Muscle & Fitness sees 34pc increase in in-app purchases
January 27, 2014
American Media Inc.’s Muscle & Fitness magazine has seen not only an increase in in-application purchases, but also a 23 percent increase in average session length after integrating new push messaging strategies.
Optimum Nutrition sponsored a free download of one of the publication’s mobile issues, and American Media leveraged push notifications to drive users to take advantage of the offer. American Media worked with Localytics to power this campaign.
"In-app and push messaging from Localytics offered a unique opportunity for us to communicate with our user base," said Chris Tarrow, director of tablet publishing at American Media, New York.
"Since Apple doesn't share customer email addresses, campaigns like this are the only way for us to interact directly with our customers," he said. "Push messages, which appear on the phone or tablet's home screen, are great for driving app opens, while in-app messages work to engage users in the app."
Through in-app messaging and push notifications, Muscle & Fitness let users know that they could access a sponsored issue called “The Ultimate Starter’s Guide” in the Muscle & Fitness app. The issue was sponsored by Optimum Nutrition.
The Muscle & Fitness app is available for free in Apple’s App Store, but consumers normally have to pay for individual issues once inside the app. This sponsored issue enabled consumers to access free content.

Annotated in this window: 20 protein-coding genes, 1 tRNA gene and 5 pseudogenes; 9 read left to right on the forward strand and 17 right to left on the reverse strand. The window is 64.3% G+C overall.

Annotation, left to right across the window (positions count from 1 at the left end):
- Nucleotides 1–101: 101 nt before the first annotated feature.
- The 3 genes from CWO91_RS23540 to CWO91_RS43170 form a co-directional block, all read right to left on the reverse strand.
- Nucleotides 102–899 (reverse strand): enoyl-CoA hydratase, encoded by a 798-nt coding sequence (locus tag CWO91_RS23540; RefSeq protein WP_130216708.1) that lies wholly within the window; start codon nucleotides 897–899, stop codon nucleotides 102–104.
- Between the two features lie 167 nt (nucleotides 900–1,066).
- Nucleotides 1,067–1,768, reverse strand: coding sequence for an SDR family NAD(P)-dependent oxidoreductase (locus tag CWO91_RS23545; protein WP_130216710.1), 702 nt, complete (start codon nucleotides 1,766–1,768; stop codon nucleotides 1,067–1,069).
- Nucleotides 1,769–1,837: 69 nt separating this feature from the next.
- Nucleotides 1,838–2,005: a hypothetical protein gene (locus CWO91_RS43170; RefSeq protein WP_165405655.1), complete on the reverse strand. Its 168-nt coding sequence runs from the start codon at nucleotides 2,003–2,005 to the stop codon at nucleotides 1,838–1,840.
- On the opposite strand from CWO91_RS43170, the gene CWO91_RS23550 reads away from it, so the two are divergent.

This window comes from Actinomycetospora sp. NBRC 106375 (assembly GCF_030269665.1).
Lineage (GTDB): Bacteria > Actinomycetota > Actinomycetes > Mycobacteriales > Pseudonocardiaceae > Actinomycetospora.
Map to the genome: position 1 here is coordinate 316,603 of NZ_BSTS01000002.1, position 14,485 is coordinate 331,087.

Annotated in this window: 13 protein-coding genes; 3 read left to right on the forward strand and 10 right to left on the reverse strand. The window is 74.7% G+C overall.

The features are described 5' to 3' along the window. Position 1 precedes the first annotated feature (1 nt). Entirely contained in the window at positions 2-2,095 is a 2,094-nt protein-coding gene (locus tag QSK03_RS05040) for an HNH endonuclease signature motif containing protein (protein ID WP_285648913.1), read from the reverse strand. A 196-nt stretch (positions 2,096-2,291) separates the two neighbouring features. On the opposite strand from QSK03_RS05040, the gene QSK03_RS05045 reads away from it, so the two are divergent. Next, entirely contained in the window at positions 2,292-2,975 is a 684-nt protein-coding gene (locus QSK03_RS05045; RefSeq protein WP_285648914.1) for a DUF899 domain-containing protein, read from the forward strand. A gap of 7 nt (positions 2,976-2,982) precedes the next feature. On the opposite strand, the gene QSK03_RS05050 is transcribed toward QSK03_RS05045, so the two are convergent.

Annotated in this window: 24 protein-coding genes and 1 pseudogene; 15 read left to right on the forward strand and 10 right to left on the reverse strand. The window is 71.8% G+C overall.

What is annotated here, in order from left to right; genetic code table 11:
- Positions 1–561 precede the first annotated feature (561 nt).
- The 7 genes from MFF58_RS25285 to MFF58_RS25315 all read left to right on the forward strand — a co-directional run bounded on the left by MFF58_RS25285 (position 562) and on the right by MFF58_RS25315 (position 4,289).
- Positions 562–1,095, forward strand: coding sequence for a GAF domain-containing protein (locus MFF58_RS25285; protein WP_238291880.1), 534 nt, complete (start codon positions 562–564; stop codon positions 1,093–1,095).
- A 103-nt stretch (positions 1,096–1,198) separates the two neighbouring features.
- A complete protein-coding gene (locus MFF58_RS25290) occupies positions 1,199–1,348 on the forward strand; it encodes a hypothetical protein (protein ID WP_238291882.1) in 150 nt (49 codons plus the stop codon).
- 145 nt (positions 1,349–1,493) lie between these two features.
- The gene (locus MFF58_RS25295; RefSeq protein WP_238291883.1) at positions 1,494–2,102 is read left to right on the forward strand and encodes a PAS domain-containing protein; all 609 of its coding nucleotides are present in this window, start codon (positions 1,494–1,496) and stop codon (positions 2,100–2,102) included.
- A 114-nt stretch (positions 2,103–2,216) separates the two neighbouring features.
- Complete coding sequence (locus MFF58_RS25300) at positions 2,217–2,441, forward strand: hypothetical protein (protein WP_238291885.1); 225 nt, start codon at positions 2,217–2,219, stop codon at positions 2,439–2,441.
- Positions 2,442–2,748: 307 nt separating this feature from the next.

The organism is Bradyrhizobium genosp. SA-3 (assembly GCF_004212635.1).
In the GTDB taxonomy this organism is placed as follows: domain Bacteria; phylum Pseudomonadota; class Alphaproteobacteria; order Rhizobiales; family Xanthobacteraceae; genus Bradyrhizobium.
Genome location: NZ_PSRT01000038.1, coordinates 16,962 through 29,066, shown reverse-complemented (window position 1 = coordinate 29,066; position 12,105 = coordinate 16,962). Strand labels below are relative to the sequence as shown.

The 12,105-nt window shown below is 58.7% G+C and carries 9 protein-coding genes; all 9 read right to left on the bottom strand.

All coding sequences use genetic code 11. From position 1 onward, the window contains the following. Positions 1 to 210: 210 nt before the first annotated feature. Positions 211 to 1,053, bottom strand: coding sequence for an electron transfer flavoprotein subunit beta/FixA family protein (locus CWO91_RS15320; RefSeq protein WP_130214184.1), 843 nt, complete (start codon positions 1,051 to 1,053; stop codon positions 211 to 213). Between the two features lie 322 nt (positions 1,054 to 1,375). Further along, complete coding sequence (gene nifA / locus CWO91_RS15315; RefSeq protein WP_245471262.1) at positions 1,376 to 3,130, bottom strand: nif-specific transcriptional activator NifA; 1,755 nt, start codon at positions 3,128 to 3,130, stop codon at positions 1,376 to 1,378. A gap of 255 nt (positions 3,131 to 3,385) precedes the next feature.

Muscle & Fitness sent push messages to consumers to drive them into the app, and they sent in-app messages to remind them of the free download.
During the 10-day period after the campaign was launched, subscription purchases increased by 40 percent and issues purchased increased 29 percent from the previous 10-day period. This represented a 34 percent increase in total in-app purchases.
Additionally, the average session length increased 23 percent, and the median session length increased 53 percent.
A digital version of Muscle & Fitness
The first iteration of mobile publications tended to be publishers copying online or print content onto mobile devices. This basic transformation did not take into account the unique attributes of mobile devices.
Now, more publishers are looking for new ways to enhance the reading experience on mobile devices, leveraging the unique functions of smartphones and tablets.
In-app messaging and push notifications are two ways to add onto the reading experience, but there are a number of other ways to innovate on mobile as a publisher.
For instance, Forbes recently added a new way for its readers to interact with content in its mobile application via a feature called “Stream” (see story).
The New York Times offers a unique paywall on mobile that lets readers access three articles a day (see story).
Other publications are making content in mobile issues easily shoppable. For example, Rodale’s Men’s Health Magazine partnered with ShopAdvisor to make its content shoppable and also added other features such as image sequences and a free preview function in iTunes Newsstand (see story).
Different tactics like these can help a publisher such as American Media drive consumers to its apps more frequently and for longer periods of time.
"Many people download apps but stop short of making an in-app purchase, but if you can drive them toward free content, like American Media did in these messaging campaigns, you are offering them an opportunity to sample your content and get to know your brand," Mr. Tarrow said. "This organically leads to a greater number of purchases.
"The Ultimate Starter's Guide included a lot of video content, which is great for engaging mobile users," he said. "The more engaged users are, the longer they will spend with your app."
Rebecca Borison is editorial assistant on Mobile Marketer, New York
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